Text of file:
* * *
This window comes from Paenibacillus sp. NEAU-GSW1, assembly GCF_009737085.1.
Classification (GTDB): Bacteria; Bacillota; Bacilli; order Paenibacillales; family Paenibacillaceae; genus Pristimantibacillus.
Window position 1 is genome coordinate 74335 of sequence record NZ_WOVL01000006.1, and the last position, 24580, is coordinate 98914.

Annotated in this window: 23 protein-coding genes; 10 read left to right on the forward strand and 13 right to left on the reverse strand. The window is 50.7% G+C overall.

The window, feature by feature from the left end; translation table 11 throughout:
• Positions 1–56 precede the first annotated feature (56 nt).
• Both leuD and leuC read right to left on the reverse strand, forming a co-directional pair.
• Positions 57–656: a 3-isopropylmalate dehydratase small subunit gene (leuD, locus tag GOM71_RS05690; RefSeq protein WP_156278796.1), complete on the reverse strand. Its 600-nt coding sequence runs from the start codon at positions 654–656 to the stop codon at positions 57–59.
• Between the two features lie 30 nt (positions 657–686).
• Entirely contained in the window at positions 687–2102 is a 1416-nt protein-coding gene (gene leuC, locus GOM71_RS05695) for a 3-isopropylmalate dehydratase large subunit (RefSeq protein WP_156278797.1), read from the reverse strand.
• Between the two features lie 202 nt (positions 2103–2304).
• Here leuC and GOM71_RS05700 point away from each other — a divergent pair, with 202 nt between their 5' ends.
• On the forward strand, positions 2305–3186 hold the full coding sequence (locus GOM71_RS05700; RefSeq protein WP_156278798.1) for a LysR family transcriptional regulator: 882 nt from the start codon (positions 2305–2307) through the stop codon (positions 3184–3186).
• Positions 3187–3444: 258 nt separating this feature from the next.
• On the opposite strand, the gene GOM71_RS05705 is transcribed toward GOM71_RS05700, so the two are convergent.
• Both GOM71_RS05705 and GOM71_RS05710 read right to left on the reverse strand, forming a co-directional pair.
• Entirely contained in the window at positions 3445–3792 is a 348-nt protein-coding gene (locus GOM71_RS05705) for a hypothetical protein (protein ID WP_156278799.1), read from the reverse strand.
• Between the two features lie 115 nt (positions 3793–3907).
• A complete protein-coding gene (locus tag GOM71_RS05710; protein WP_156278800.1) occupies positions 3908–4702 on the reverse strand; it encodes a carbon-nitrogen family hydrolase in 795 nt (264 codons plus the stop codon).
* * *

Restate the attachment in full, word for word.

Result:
This window comes from Paenibacillus sp. NEAU-GSW1, assembly GCF_009737085.1.
Classification (GTDB): Bacteria; Bacillota; Bacilli; order Paenibacillales; family Paenibacillaceae; genus Pristimantibacillus.
Window position 1 is genome coordinate 74335 of sequence record NZ_WOVL01000006.1, and the last position, 24580, is coordinate 98914.

Annotated in this window: 23 protein-coding genes; 10 read left to right on the forward strand and 13 right to left on the reverse strand. The window is 50.7% G+C overall.

The window, feature by feature from the left end; translation table 11 throughout:
• Positions 1–56 precede the first annotated feature (56 nt).
• Both leuD and leuC read right to left on the reverse strand, forming a co-directional pair.
• Positions 57–656: a 3-isopropylmalate dehydratase small subunit gene (leuD, locus tag GOM71_RS05690; RefSeq protein WP_156278796.1), complete on the reverse strand. Its 600-nt coding sequence runs from the start codon at positions 654–656 to the stop codon at positions 57–59.
• Between the two features lie 30 nt (positions 657–686).
• Entirely contained in the window at positions 687–2102 is a 1416-nt protein-coding gene (gene leuC, locus GOM71_RS05695) for a 3-isopropylmalate dehydratase large subunit (RefSeq protein WP_156278797.1), read from the reverse strand.
• Between the two features lie 202 nt (positions 2103–2304).
• Here leuC and GOM71_RS05700 point away from each other — a divergent pair, with 202 nt between their 5' ends.
• On the forward strand, positions 2305–3186 hold the full coding sequence (locus GOM71_RS05700; RefSeq protein WP_156278798.1) for a LysR family transcriptional regulator: 882 nt from the start codon (positions 2305–2307) through the stop codon (positions 3184–3186).
• Positions 3187–3444: 258 nt separating this feature from the next.
• On the opposite strand, the gene GOM71_RS05705 is transcribed toward GOM71_RS05700, so the two are convergent.
• Both GOM71_RS05705 and GOM71_RS05710 read right to left on the reverse strand, forming a co-directional pair.
• Entirely contained in the window at positions 3445–3792 is a 348-nt protein-coding gene (locus GOM71_RS05705) for a hypothetical protein (protein ID WP_156278799.1), read from the reverse strand.
• Between the two features lie 115 nt (positions 3793–3907).
• A complete protein-coding gene (locus tag GOM71_RS05710; protein WP_156278800.1) occupies positions 3908–4702 on the reverse strand; it encodes a carbon-nitrogen family hydrolase in 795 nt (264 codons plus the stop codon).